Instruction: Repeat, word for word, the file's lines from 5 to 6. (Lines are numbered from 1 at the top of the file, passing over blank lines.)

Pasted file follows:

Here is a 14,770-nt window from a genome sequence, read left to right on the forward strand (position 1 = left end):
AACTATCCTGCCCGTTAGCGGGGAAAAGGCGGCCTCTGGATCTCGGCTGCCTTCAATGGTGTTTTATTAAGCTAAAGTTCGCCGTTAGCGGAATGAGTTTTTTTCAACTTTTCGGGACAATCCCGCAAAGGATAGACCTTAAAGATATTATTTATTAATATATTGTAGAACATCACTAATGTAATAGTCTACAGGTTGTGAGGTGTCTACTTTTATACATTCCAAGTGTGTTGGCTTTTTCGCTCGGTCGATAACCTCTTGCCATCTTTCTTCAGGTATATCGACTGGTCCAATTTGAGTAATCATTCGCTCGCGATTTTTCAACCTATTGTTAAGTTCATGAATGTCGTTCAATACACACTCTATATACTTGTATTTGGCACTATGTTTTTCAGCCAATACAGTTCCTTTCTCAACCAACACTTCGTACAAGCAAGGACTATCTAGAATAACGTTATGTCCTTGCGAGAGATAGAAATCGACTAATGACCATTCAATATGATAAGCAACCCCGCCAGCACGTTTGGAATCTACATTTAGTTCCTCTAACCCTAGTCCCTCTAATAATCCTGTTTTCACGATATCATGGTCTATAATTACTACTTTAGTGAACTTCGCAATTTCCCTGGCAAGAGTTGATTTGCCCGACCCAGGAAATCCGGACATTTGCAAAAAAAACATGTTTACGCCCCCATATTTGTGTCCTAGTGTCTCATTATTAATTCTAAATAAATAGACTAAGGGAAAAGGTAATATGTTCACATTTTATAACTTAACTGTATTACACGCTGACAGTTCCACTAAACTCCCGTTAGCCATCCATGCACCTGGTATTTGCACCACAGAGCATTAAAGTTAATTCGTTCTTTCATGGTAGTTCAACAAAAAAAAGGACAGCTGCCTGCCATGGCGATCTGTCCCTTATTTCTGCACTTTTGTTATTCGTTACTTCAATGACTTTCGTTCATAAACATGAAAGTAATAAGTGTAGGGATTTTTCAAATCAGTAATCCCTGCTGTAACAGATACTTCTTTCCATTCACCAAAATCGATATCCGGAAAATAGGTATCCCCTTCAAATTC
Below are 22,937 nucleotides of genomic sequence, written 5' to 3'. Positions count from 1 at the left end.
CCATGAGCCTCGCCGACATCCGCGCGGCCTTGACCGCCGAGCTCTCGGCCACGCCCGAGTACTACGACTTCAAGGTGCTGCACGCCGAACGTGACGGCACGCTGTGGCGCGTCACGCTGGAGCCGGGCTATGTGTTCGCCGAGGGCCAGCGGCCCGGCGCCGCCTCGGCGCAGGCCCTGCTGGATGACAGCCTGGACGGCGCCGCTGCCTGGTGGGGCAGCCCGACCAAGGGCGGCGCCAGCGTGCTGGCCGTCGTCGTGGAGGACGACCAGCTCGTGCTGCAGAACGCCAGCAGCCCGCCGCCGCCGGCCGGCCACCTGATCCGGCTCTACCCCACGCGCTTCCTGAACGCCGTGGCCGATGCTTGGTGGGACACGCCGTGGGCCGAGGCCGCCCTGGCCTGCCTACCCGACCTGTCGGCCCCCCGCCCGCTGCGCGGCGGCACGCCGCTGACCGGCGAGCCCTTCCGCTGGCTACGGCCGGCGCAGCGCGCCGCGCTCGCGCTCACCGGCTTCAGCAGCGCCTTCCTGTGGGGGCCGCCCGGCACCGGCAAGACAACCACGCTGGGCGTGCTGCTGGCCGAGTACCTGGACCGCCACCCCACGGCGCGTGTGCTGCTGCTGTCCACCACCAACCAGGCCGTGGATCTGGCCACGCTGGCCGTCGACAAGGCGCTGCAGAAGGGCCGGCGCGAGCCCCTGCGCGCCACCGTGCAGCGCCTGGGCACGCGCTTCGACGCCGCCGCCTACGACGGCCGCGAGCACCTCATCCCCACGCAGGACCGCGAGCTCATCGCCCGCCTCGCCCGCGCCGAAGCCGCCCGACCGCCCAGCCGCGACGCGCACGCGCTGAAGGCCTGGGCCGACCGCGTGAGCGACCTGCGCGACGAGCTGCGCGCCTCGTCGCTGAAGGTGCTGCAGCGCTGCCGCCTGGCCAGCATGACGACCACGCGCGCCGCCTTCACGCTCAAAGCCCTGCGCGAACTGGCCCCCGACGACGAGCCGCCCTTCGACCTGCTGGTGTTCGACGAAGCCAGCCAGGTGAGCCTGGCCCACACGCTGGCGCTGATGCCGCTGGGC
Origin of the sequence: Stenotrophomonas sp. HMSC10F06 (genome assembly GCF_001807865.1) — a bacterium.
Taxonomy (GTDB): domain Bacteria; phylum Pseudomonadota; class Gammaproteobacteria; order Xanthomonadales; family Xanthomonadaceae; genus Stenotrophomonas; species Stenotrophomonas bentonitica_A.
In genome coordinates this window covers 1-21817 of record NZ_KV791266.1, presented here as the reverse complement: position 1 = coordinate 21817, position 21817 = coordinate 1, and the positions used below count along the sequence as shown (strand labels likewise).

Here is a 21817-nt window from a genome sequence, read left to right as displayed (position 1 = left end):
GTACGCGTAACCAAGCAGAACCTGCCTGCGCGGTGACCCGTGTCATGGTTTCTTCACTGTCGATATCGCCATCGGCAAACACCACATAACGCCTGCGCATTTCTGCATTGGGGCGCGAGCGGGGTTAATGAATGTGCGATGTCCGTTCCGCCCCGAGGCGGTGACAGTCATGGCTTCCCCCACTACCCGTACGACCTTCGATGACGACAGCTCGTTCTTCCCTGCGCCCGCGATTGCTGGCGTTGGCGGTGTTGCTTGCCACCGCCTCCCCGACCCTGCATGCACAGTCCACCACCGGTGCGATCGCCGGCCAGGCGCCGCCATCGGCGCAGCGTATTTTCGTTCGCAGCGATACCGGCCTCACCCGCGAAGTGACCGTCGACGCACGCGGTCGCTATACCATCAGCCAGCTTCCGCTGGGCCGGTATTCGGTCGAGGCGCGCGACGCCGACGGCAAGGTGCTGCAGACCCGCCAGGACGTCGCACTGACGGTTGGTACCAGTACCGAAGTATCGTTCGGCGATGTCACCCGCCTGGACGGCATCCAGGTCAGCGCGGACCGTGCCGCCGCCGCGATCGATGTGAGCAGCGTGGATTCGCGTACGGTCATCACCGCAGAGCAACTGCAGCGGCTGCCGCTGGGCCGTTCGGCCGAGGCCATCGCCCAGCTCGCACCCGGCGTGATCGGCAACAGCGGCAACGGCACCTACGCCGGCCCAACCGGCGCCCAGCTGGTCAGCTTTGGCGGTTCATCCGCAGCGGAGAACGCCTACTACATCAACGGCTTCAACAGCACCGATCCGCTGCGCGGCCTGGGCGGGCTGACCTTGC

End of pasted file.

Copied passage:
Origin of the sequence: Stenotrophomonas sp. HMSC10F06 (genome assembly GCF_001807865.1) — a bacterium.
Taxonomy (GTDB): domain Bacteria; phylum Pseudomonadota; class Gammaproteobacteria; order Xanthomonadales; family Xanthomonadaceae; genus Stenotrophomonas; species Stenotrophomonas bentonitica_A.